Q&A: Betty White
The actress has devoted her life to acting and philanthropyBetty White, recipient of this year's SAG Lifetime Achievement Award, has given memorable performances in some of the most loved television series of all time -- from "The Mary Tyler Moore Show" to "The Carol Burnett Show" to "The Golden Girls." Her film career includes such credits as "Lake Placid" and "The Proposal." Add to this her lifelong charitable efforts and that makes for quite a career. The Hollywood Reporter's Chris Koseluk spoke with White about her career and the SAG honor.
The Hollywood Reporter: The Internet Movie Database lists your first on-camera credit as the feature film "Time to Kill." What do you remember most about your debut?
Betty White: I don't know where they got that from -- the first thing I did was television. I was doing five-and-a-half hours, six days a week, in Los Angeles -- live! Then I did my first television series, "Life With Elizabeth." I had a staff of one: writer George Tibbles. He wrote and I produced; I was one of the first women producers in Hollywood. George would drive me to the studio and we'd talk about what we were going to do, ad lib some things. This was when I was still doing the other five-and-a-half hours. He'd write the script and we'd film it. When he drove me home, we'd talk about next week's show.
THR: What's your criteria for choosing a project?
White: I've learned that actors are just a part of the process; it's all about the writing. If it's not on the page, it's not going to work. "The Mary Tyler Moore Show" was easy. I didn't join the show until the fourth year, so I knew exactly what I was going into. "Golden Girls" was pure gold: Once I read that script and saw the casting, I knew I had to be involved. I guess the hardest one for me to decide on was David E. Kelley's film "Lake Placid." But it turns out that's the one I get the most feedback from. David was wonderful to work with and it's become kind of a cult classic. Everyone loves to tell me how much they enjoyed me as a naughty old woman.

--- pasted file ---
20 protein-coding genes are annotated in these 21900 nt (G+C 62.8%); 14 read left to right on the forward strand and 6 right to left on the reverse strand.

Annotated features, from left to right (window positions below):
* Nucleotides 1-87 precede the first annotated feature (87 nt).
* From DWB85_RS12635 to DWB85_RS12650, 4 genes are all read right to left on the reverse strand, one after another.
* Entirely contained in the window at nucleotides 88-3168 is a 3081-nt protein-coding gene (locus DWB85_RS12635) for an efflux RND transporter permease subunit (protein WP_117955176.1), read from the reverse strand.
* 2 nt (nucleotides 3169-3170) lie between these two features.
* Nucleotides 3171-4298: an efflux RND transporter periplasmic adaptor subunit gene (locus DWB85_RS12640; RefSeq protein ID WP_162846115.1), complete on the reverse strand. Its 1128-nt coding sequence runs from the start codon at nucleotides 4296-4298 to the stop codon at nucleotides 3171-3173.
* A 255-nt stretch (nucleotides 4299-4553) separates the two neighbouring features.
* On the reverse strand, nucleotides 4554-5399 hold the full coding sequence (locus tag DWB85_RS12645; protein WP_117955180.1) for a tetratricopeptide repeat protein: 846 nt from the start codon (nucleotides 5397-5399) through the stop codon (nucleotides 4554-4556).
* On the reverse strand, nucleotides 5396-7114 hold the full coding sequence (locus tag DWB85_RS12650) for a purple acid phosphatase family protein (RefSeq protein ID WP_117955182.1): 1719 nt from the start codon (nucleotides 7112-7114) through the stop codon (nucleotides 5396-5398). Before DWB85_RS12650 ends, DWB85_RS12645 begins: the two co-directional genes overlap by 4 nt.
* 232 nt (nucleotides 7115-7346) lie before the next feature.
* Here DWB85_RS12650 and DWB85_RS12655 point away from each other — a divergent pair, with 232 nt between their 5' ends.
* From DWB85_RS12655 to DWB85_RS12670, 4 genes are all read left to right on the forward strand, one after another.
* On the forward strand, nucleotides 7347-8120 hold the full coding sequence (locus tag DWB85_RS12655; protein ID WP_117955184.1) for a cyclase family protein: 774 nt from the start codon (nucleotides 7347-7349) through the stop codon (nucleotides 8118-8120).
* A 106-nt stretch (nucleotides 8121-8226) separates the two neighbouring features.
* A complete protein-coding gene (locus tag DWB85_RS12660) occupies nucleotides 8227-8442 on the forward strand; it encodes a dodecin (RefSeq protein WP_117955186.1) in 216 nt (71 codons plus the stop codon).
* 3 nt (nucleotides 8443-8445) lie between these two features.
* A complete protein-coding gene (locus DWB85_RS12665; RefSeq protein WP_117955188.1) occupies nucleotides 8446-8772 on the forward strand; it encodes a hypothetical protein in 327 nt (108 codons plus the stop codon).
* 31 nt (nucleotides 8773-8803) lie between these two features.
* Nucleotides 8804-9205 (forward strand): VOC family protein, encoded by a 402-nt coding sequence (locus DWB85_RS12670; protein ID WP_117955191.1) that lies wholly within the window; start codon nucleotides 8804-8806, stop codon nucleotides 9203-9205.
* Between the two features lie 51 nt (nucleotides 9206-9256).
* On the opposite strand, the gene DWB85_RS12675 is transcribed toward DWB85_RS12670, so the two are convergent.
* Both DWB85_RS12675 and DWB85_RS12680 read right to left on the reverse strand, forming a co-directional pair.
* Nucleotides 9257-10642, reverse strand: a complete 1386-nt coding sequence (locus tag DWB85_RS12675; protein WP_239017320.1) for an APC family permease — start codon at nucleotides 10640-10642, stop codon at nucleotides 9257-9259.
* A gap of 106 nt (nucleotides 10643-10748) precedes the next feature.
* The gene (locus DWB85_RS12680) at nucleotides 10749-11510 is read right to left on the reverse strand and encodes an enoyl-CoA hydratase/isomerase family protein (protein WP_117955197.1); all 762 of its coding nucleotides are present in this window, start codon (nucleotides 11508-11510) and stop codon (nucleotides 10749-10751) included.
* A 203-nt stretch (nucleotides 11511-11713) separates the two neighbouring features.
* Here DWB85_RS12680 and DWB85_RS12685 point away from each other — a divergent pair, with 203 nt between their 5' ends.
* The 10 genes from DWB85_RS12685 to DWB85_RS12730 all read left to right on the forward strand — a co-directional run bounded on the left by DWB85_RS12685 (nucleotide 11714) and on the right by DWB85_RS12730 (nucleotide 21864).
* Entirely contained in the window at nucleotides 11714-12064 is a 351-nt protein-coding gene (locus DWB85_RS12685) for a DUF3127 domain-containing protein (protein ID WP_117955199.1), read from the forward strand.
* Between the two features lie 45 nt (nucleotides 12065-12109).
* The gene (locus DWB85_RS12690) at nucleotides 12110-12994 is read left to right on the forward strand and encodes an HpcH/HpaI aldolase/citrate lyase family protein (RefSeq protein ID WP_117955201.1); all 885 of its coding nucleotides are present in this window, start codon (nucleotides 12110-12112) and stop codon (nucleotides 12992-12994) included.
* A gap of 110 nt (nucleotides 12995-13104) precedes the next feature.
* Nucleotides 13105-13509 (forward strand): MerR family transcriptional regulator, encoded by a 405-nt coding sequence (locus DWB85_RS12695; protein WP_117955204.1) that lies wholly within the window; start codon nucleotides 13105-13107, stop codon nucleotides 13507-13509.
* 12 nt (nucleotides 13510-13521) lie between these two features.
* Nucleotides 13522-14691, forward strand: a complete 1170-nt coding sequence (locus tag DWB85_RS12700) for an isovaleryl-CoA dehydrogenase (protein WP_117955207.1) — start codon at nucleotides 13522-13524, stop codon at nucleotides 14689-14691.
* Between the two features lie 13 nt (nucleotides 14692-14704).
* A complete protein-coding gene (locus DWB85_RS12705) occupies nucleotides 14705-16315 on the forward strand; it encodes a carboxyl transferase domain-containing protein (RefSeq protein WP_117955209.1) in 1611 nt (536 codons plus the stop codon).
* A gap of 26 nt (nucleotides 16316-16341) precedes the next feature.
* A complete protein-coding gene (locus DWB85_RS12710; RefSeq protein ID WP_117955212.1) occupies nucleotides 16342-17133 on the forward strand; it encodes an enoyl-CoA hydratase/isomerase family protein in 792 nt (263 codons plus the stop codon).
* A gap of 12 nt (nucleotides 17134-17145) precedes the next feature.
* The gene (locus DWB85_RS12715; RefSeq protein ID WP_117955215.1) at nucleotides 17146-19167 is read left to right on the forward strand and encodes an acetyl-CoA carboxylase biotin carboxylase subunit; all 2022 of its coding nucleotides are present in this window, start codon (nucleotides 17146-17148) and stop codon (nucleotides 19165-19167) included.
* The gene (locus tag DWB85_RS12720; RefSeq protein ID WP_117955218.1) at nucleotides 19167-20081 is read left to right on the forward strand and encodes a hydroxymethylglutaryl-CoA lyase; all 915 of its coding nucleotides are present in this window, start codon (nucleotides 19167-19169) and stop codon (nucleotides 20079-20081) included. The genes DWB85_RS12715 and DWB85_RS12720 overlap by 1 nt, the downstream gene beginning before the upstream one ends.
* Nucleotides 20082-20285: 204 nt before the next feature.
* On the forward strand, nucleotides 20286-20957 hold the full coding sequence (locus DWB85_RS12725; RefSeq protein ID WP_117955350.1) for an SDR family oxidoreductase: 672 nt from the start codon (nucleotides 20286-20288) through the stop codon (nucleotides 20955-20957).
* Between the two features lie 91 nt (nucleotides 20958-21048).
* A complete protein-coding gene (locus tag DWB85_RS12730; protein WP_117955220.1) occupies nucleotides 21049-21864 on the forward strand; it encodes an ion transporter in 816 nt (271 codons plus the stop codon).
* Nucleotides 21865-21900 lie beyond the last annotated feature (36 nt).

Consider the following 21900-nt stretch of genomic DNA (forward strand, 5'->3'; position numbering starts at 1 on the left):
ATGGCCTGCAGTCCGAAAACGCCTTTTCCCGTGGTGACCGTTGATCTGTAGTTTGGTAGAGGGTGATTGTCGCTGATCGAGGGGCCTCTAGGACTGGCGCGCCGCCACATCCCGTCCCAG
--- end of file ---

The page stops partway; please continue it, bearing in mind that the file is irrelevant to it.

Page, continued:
THR: What's the most important thing you've learned?
White: Professionalism. It's not about you, it's about everyone. Don't take yourself too seriously. Come to the set prepared and don't act like you know more than anyone else or you're more important than anyone else in the production.
White: Well, you know, I have to keep acting so that I can afford to keep doing my charity work! I've been involved with both the Morris Animal Foundation and the L.A. Zoo for 42 years. I'm actually the luckiest old broad alive. Half my life is working in a profession I love and the other half is working with animals. I couldn't ask for more.